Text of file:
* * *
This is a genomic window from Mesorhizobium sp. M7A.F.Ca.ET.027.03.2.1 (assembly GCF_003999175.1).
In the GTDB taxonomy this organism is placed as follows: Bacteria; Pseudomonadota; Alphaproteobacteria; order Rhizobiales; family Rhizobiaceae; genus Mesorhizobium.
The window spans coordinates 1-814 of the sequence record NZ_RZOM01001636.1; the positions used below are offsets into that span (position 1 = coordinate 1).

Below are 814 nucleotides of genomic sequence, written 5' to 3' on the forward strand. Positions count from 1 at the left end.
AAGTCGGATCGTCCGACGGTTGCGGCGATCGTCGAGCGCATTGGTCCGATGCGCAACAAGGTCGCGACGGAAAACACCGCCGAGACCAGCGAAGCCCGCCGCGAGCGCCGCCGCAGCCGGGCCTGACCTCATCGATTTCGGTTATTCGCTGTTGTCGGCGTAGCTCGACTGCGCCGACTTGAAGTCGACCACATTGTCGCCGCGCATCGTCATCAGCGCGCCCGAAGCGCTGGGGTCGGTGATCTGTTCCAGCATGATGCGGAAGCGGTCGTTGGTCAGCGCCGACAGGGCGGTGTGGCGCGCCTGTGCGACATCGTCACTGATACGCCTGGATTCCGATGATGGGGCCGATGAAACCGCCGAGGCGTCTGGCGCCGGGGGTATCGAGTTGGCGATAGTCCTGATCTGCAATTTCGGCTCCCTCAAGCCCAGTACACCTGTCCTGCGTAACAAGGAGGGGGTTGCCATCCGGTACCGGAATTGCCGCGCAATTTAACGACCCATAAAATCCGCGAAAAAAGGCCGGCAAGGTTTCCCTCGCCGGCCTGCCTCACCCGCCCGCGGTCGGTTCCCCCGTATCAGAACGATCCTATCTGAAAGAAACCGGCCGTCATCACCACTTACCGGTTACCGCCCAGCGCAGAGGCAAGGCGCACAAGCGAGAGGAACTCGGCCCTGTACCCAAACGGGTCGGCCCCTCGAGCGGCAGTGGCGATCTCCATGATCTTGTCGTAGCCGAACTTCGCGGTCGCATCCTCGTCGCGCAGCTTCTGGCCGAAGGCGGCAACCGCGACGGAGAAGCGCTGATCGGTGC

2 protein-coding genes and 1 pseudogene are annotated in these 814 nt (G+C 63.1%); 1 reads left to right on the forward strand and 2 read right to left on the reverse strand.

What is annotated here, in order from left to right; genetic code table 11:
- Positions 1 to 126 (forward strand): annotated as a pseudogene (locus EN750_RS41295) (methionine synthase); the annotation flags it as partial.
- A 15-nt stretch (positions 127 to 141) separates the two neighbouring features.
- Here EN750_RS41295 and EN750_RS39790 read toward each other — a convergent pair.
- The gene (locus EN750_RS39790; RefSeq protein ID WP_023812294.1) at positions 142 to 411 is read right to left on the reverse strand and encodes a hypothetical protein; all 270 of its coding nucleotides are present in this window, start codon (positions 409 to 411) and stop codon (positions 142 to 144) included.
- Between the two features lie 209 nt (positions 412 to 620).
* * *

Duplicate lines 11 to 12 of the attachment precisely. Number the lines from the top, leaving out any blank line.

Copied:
- The gene (locus EN750_RS39790; RefSeq protein ID WP_023812294.1) at positions 142 to 411 is read right to left on the reverse strand and encodes a hypothetical protein; all 270 of its coding nucleotides are present in this window, start codon (positions 409 to 411) and stop codon (positions 142 to 144) included.
- Between the two features lie 209 nt (positions 412 to 620).